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Le Havre 

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It's not hard to understand why Finnish filmmaker Aki Kaurismaki's Le Havre has become a major hit on the international film festival circuit and found a spot on a number of critics' top-10 lists for 2011. The film starts out gloomy — a man is inexplicably shot in a train station, and the wife of the hero, ex-bohemian shoeshine guy Marcel (Andre Wilms), becomes seriously ill. But Le Havre has a few tricks up its sleeve. When a cargo container bound for London mistakenly arrives at the French port city of Le Havre and is found to contain African refugees, a boy escapes and a police manhunt begins. Gloom gradually turns to whimsy, and deadpan humor softens otherwise harsh reality as the warm-hearted and life-affirming Le Havre gears up. At a time when hysteria rules discussion of immigration-related issues, human decency appears a most welcome guest at the table. The New Orleans Film Society (NOFS) and Chalmette Movies present the film. Tickets $8.50, $6.50 NOFS members. — KEN KORMAN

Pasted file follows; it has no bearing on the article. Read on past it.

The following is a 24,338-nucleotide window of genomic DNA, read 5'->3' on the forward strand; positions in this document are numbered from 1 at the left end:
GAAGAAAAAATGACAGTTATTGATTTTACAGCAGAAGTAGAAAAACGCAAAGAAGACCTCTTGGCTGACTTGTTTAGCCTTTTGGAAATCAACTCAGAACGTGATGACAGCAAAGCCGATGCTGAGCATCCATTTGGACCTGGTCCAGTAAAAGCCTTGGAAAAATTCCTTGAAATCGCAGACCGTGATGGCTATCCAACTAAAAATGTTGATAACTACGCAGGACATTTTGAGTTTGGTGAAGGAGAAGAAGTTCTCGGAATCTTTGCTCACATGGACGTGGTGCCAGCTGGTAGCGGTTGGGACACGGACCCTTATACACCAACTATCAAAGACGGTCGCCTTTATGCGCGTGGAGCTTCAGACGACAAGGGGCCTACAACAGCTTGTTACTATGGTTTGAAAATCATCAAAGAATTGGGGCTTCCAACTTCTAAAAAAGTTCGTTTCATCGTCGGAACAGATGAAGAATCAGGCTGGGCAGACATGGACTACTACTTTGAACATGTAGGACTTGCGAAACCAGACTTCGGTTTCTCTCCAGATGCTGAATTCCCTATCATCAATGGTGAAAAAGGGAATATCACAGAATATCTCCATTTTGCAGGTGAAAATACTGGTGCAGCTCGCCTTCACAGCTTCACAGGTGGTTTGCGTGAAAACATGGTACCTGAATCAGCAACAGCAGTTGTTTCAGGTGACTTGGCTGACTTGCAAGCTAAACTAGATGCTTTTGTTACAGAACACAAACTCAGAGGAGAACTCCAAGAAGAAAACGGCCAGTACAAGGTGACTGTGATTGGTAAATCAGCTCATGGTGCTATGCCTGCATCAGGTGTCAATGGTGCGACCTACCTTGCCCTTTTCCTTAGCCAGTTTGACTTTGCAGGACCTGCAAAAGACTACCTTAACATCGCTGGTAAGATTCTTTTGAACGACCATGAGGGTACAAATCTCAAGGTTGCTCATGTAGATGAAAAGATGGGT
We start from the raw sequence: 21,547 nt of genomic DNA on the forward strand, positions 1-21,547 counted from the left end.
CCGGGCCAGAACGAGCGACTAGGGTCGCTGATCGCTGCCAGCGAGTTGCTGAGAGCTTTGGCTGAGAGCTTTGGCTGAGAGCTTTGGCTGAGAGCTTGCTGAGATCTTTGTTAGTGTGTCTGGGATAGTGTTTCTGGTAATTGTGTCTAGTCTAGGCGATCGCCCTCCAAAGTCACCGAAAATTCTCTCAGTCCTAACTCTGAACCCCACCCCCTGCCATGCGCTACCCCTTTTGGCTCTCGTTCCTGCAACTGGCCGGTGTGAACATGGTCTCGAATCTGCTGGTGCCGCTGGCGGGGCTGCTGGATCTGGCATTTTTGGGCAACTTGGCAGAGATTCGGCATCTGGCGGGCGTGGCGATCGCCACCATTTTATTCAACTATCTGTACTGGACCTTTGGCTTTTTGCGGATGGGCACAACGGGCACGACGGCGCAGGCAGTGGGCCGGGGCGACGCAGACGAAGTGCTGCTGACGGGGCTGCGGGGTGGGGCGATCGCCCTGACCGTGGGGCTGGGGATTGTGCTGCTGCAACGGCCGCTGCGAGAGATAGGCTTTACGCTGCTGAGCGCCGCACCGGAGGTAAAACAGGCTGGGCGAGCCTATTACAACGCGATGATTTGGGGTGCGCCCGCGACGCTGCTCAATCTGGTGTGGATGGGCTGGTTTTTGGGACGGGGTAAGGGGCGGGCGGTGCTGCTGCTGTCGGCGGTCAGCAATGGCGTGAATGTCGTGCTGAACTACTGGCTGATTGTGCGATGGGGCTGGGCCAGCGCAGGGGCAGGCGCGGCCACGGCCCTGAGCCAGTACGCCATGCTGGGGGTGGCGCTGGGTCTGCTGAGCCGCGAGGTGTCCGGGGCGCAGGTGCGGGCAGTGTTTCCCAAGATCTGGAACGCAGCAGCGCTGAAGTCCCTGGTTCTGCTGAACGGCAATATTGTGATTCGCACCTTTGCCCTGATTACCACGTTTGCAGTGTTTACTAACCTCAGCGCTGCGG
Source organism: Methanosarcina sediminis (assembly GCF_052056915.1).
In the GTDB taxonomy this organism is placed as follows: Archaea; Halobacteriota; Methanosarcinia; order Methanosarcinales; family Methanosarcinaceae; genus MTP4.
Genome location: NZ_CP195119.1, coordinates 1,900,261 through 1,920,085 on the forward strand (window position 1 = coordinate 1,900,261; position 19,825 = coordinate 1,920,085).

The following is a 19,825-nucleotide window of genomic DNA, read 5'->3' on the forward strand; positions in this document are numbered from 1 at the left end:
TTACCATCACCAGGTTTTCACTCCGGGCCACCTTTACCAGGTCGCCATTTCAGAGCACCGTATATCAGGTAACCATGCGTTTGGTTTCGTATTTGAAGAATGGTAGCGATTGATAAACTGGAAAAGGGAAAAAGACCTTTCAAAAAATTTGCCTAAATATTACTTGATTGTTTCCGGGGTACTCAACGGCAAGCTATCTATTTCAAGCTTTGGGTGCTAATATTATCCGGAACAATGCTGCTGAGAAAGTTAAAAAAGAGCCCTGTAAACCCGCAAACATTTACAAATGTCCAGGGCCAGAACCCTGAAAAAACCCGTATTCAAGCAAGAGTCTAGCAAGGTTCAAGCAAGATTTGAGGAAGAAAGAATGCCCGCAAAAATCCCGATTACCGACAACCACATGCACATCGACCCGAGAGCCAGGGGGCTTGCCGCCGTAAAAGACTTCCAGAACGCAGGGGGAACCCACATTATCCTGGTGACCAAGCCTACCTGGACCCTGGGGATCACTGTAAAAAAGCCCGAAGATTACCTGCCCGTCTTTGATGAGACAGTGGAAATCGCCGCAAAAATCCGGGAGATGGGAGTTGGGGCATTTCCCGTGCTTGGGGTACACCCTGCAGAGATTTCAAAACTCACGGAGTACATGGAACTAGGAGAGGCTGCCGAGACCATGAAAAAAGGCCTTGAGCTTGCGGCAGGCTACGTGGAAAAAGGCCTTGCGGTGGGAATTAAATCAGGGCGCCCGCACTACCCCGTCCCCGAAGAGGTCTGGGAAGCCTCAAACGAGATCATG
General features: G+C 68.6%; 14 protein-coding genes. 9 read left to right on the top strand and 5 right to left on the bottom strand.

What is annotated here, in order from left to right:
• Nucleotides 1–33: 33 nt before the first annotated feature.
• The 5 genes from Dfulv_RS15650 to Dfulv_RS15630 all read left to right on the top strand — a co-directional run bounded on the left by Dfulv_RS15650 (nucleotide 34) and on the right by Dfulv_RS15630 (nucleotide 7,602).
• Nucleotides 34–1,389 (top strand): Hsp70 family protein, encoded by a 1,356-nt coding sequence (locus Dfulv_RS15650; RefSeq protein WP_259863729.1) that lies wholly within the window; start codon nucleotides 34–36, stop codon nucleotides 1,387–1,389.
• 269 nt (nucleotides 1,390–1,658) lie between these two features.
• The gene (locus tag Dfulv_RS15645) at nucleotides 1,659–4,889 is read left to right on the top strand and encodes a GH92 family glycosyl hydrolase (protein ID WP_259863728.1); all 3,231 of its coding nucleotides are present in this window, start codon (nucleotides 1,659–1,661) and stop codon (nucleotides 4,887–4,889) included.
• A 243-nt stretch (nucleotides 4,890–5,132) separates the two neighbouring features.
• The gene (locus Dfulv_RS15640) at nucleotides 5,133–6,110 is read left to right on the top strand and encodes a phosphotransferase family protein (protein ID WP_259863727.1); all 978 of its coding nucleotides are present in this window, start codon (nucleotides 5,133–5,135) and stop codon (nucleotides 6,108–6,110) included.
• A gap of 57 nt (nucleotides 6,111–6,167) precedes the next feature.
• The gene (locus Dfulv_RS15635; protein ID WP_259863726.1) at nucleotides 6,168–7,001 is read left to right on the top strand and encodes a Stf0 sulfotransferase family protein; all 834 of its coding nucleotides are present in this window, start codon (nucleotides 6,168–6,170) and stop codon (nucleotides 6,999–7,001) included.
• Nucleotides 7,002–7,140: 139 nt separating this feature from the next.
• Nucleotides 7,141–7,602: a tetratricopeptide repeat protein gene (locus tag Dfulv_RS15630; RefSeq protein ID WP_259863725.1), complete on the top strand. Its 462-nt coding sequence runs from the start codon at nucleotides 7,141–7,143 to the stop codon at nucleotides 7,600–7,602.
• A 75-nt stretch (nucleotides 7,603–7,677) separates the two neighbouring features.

7:30 p.m. Tuesday

Chalmette Movies, 8700 W. Judge Perez Drive, 304-9992;


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